output modulated carriers, provided by the power amplifier Sil, accordingly contain not only modulations due to signals A and B, but also mod tions due to predistoi'tion corresponding with distortion which may be expected to be introduced by the receiver of Figure 2. This predistortion, however, is of opposite `phase to that which may be expected to be introduced by the receiver of Figure Accordingly, when signals radiated by the antenna 8 are received at a remote location by receiver corresponding with that illustrated in .igure 2 ol' the accompanying drawings, receiver detects the signals A and B, and also detects the predistortion inherent on the carriers. Additionally, the receiver produces its own distortion. The latter, however, is of opposite phase to that corresponding with the predistortion introduced into the receiver from the transmitter. Accordingly, the distortion introduced by the receiver of Figure 2 at the remote location is substantially compensated for or removed.

Referring now to .Figure of the ings, there is illustre-.ted in functiosystem corresponding gene illy to the l of the accompanying d: u' except in mental respects, i. e., .not 'L -r the syste 'l or igure l the signal A alone is 'tech in system of Figure 4 the modulation sig 'e A +5 while in that channel which in Figure l transmits modulation signal A+B, in Figure 'l transmits modulation siglal A+B. Additionally, both tranen 'd carrera are of the same amplitude. identical nurL `terence are utilized to identify corre Sending components in the systems of Figures l, 3 and 4,

.in the system illustrated in Figure a signal combiner 52. is provided which derives a sum signal corresponding with the sum of modulations A and B, the modulation sources and 2 being connected to the irput of this signal combiner 52.. There is provided an additional signal combiner 52' to the input of which are supplied signals A and B, but which supplies at its output a composite signal representativeat each instant of the difference of A and B, or A-B. The output of the signal combiner 52 is applied to frequency modulate a carrier in frequency modulator 2 while the output of si Al cornbiner 52; is similarly applied to a frequency lmodulator i3. The frequency modulators 7.. and i3 transmit on the same unmodulated carrier fr. Both carriers are applied to the input of power amglier S5 the amplitude levels. The combined carriers are tl'icn .afhated by means of antenna 8.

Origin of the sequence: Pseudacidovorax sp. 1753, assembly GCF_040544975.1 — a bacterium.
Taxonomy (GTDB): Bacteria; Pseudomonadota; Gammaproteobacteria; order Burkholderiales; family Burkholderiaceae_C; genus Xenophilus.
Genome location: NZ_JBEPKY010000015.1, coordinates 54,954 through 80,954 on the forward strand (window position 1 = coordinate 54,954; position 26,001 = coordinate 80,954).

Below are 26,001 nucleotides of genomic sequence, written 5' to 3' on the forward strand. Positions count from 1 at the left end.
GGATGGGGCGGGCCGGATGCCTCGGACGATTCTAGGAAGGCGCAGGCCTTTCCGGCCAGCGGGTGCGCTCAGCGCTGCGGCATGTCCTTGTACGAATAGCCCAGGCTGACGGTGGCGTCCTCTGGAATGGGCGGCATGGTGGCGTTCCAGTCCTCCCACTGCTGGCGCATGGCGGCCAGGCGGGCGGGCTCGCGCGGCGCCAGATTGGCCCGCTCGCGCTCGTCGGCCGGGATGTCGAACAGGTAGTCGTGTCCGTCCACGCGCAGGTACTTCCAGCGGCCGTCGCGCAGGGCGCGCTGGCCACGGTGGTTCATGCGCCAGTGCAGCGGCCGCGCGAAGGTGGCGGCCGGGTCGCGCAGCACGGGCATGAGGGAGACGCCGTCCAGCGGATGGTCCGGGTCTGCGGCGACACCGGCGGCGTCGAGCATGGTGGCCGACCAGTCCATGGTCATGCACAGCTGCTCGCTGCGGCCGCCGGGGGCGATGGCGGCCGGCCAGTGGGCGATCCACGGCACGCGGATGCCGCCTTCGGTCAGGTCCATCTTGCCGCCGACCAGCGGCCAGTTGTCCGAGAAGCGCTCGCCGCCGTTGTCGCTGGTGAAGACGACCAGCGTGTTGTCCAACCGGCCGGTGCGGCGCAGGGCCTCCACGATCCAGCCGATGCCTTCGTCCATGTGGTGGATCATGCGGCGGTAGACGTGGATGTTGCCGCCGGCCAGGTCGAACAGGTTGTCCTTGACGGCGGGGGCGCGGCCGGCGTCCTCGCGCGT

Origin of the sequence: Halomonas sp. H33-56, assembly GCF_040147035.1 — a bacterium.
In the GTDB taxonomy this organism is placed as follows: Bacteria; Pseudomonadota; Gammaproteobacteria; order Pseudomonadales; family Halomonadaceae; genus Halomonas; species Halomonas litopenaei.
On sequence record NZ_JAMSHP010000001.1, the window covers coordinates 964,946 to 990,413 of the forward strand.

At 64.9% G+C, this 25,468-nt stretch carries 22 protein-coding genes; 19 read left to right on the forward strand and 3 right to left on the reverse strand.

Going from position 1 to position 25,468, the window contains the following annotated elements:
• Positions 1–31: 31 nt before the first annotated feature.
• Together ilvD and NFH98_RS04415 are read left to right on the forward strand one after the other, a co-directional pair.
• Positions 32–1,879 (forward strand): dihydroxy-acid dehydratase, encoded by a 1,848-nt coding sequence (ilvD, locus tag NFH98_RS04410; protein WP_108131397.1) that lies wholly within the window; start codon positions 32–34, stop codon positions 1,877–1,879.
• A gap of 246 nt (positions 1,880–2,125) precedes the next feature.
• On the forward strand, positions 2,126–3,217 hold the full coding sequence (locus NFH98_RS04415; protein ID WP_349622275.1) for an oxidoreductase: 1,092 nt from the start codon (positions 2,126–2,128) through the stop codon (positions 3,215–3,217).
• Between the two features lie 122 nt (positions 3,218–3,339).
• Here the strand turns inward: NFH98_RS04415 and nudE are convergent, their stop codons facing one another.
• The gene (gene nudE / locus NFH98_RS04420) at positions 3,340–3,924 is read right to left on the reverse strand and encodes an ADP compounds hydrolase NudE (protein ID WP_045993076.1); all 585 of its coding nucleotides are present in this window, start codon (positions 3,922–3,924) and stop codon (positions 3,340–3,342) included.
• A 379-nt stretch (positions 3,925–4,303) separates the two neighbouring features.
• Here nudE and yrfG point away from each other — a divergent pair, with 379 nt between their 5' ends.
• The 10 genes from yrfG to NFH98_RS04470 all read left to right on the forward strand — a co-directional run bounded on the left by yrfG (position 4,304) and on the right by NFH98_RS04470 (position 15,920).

The signals transmitted radiated by antenna 8 are received by antenna 3l? and applied to an R. te. converter ompanying drawblocldiagram sys/,m of Figure two fundaand l. F. amplifier 31, 32, two reference numerals being applied so that the receiver of Figure 5 may correspond with the receiver of Figure 2. The output of the I, F. amplifier 32 is applied then to a limiter 33 and the output of the latter to a discriminator 34 which applies the discriminated output to an audio amplifier 3S.v At the output of the latter will be found the signal A. That this will be so will be immediately evident when it is considered that the input to the discriminator 35 consists of equal carriers modulated by signals A+B and A+B. lt the dimriininator 34 is properly tuned, at its output will be found the sum of the signals applied to its input. Since the carrier modulated in response to the signal A+B is of the same amplitude as is the carrier modulated in response to the signal A-B, and the deviations of the carri r produced by the signals A and by the signals B, respectively, are equal in all cases, the total deviation produced in response to the signal B is zero and the to deviation produced in response to the signal A corresponds with that signal alone, or, otherwise stated, in the discriminator of the receiver two frequency deviations in opposite direction and of equal amount occur in response to the signal B, so that the total response of the discriminator to deviations corresponding in frequency to the amplitude of the signal B total Zero.